SNOWMASS VILLAGE – Three members of Colorado’s Congressional delegation spoke on Wednesday in Snowmass Village at the annual summer convention of the Colorado Water Congress, which represents the interests of water providers and owners at the Colorado state house and in Washington, D.C.
Republican congressmen Cory Gardner and Scott Tipton spoke at lunch on the opening of the three-day water conference, while Sen. Mark Udall, a Democrat, spoke in an afternoon session. Also speaking in the afternoon was Abel Tapia, a Democrat from Pueblo who is challenging Tipton for his 3rd Congressional District seat.
Rep. Gardner, who is running against Udall for Senate, called for new water storage projects to be built in Colorado.
“I believe we have to focus on water storage, what we can do to move forward on common-sense, water-storage projects,” Gardner said. “If we were to build every water project on the books today and every one that’s under construction, we are still short of water into the future. And how are we going to meet the needs of industry and agriculture and our communities if we don’t store more water?”
Gardner called for simplifying the permitting process for water projects, including new dams and reservoirs, and said he wants to see federal, state and local partnerships formed to help pay for new projects.
And Gardner said he wanted to “stop and defeat” a new proposed rule from the EPA that would clarify the definition of “waters of the U.S.”
“Almost every molecule of water could come under the jurisdiction of that new rule the way it is currently written,” Gardner said.
The EPA, on its website about the proposed rule change, states that “the proposed rule does not protect any new types of waters that have not historically been covered under the Clean Water Act.”
Rep. Scott Tipton also denounced the EPA’s proposed rule change.
“That’s going to have a regulatory impact and cost to us and it’s effectively going to be a taking,” Tipton said, “because if the EPA can step in this room and start to tell the state of Colorado, start to tell the western United States, how our water is going to be handled, we’re going to be stripping our farm and ranch community of the ability to be able to grow our crops, our communities to be able to grow and to be able to prosper and to be able to create jobs and certainty for our children to be able to have a prosperous future.”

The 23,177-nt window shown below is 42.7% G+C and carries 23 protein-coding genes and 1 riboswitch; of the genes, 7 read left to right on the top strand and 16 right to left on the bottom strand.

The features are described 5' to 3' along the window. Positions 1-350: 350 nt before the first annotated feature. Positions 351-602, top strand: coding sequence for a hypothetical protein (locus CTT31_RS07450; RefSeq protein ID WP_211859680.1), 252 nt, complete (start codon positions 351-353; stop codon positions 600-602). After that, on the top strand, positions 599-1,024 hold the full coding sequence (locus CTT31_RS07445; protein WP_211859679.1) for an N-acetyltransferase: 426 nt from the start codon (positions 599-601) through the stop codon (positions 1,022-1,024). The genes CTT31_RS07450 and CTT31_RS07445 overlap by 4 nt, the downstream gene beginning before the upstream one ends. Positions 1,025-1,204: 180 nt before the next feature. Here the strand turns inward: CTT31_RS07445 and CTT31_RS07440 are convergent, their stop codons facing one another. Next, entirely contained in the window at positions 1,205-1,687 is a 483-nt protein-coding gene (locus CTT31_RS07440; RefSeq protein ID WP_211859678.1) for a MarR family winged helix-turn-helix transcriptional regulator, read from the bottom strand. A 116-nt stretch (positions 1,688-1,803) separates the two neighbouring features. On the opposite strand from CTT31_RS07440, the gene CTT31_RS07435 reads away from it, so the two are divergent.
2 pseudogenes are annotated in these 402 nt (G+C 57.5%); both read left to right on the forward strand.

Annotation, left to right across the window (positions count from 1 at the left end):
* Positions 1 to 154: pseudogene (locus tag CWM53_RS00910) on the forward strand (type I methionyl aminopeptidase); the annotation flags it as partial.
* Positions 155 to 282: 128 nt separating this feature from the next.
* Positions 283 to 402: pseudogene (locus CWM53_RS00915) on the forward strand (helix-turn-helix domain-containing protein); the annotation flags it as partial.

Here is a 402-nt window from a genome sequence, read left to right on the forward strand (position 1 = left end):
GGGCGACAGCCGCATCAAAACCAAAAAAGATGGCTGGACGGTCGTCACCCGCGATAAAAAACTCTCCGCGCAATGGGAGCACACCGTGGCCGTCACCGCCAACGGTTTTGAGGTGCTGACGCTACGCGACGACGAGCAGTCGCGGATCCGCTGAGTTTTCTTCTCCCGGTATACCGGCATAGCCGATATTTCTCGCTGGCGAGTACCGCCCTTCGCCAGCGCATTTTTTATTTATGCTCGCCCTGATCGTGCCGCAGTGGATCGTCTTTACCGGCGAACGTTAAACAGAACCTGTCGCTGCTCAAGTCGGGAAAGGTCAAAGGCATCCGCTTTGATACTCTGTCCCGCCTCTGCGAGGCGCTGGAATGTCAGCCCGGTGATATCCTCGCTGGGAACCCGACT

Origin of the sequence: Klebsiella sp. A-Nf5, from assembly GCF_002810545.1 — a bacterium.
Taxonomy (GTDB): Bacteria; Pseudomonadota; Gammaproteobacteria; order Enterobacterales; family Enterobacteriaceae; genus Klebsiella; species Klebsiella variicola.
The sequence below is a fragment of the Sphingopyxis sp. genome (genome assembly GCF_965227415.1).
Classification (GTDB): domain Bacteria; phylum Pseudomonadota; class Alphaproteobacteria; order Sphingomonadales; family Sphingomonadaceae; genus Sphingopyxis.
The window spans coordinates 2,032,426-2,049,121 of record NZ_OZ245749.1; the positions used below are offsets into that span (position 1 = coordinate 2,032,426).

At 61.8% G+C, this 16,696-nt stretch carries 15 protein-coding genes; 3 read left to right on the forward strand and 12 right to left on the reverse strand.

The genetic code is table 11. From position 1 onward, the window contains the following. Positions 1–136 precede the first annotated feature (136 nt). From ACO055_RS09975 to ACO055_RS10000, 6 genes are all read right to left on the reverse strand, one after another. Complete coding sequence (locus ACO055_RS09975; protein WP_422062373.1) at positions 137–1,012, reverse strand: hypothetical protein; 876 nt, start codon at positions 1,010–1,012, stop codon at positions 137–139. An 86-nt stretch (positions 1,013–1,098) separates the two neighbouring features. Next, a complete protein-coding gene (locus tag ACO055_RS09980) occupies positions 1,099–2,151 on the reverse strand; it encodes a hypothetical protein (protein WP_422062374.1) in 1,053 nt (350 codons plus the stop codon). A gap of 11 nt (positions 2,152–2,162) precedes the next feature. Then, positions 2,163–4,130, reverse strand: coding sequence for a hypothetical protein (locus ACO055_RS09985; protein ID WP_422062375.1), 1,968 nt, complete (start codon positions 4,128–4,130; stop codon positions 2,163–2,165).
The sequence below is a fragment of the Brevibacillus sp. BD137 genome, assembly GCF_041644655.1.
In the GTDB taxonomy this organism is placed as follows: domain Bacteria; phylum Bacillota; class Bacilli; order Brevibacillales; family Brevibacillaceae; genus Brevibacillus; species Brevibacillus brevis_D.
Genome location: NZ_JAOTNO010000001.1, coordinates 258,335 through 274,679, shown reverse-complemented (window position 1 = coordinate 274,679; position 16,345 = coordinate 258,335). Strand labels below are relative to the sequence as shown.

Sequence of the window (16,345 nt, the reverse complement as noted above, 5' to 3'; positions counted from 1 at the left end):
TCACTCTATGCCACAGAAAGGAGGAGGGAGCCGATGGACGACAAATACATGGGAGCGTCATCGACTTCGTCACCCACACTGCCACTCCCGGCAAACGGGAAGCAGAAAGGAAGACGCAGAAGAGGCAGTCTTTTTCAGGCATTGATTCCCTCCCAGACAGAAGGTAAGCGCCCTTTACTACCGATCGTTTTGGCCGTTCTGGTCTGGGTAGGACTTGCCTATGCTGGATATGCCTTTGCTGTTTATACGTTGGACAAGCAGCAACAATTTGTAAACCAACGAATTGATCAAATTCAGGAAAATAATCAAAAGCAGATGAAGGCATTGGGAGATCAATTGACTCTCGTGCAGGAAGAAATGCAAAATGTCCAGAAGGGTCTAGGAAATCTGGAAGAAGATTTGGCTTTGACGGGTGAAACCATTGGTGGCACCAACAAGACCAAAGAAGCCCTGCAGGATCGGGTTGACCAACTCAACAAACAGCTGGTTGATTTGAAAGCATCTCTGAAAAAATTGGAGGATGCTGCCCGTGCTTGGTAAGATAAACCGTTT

After he spoke, Tipton was asked a question by Pitkin County commissioner Rachel Richards, who sits on the Colorado River Basin Roundtable, which is helping to shape the state’s forthcoming Colorado Water Plan.
“One of our big uncertainties is really water availability,” Richards said, noting that projections show that climate change could reduce water supplies in Colorado by 15 percent. “What is your position on climate change?”
“I always like to be able to say on climate change, I grew up in the shadow of some of the greatest climate change this nation’s ever seen — it’s called the Rocky Mountains,” Tipton answered lightly. “I guarantee you, the climate will change. And it will continue to do so. Unfortunately, we have some people that try and make this a political issue, for some reason.”
Sen. Udall had a different take on the subject.
“Our climate is changing, and the only thing constant or predictable on the subject is science that shows we can’t ignore the problem,” Udall said during his remarks to the crowd at the conference center in Snowmass.
“Rising temperatures and ongoing drought are only exacerbating the pressure on our river basins by contributing to insufficient rainfall and snowpack,” Udall said. “This has led to dwindling reservoir levels, leaving water managers in this room and across the state with difficult decisions on how to meet the water needs of cities, farmers and the environment.”
The Colorado Water Congress meeting runs through Friday noon in Snowmass.
Editor’s note: Aspen Journalism and the Aspen Daily News are collaborating on coverage of regional water issues. The Daily News published this story on Thursday, Aug 21, 2014.